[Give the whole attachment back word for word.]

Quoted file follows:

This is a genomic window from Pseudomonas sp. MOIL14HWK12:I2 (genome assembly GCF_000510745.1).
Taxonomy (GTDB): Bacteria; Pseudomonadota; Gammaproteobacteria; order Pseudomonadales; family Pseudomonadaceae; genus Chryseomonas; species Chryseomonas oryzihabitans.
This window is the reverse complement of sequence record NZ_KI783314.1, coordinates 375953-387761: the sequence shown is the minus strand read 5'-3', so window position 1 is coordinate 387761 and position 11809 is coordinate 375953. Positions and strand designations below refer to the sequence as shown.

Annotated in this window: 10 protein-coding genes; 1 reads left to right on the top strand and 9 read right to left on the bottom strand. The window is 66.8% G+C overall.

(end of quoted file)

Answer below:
This is a genomic window from Pseudomonas sp. MOIL14HWK12:I2 (genome assembly GCF_000510745.1).
Taxonomy (GTDB): Bacteria; Pseudomonadota; Gammaproteobacteria; order Pseudomonadales; family Pseudomonadaceae; genus Chryseomonas; species Chryseomonas oryzihabitans.
This window is the reverse complement of sequence record NZ_KI783314.1, coordinates 375953-387761: the sequence shown is the minus strand read 5'-3', so window position 1 is coordinate 387761 and position 11809 is coordinate 375953. Positions and strand designations below refer to the sequence as shown.

Annotated in this window: 10 protein-coding genes; 1 reads left to right on the top strand and 9 read right to left on the bottom strand. The window is 66.8% G+C overall.